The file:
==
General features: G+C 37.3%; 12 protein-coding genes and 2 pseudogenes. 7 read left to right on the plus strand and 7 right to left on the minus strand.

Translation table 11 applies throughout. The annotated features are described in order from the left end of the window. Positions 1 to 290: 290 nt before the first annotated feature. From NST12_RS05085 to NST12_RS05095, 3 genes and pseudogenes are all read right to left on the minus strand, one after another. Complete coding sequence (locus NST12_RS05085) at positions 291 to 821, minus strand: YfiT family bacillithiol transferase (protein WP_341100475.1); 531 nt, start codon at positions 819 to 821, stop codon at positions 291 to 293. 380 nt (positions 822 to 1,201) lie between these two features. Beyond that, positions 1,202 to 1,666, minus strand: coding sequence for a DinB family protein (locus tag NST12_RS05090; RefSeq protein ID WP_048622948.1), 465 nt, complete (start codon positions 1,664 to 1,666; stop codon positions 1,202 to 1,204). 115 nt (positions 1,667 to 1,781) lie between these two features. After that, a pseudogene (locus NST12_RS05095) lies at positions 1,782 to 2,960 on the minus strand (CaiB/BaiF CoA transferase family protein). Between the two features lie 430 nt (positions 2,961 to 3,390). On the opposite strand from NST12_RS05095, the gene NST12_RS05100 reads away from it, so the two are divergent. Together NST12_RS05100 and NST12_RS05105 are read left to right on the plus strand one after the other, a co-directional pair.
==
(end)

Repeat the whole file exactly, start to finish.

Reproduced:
General features: G+C 37.3%; 12 protein-coding genes and 2 pseudogenes. 7 read left to right on the plus strand and 7 right to left on the minus strand.

Translation table 11 applies throughout. The annotated features are described in order from the left end of the window. Positions 1 to 290: 290 nt before the first annotated feature. From NST12_RS05085 to NST12_RS05095, 3 genes and pseudogenes are all read right to left on the minus strand, one after another. Complete coding sequence (locus NST12_RS05085) at positions 291 to 821, minus strand: YfiT family bacillithiol transferase (protein WP_341100475.1); 531 nt, start codon at positions 819 to 821, stop codon at positions 291 to 293. 380 nt (positions 822 to 1,201) lie between these two features. Beyond that, positions 1,202 to 1,666, minus strand: coding sequence for a DinB family protein (locus tag NST12_RS05090; RefSeq protein ID WP_048622948.1), 465 nt, complete (start codon positions 1,664 to 1,666; stop codon positions 1,202 to 1,204). 115 nt (positions 1,667 to 1,781) lie between these two features. After that, a pseudogene (locus NST12_RS05095) lies at positions 1,782 to 2,960 on the minus strand (CaiB/BaiF CoA transferase family protein). Between the two features lie 430 nt (positions 2,961 to 3,390). On the opposite strand from NST12_RS05095, the gene NST12_RS05100 reads away from it, so the two are divergent. Together NST12_RS05100 and NST12_RS05105 are read left to right on the plus strand one after the other, a co-directional pair.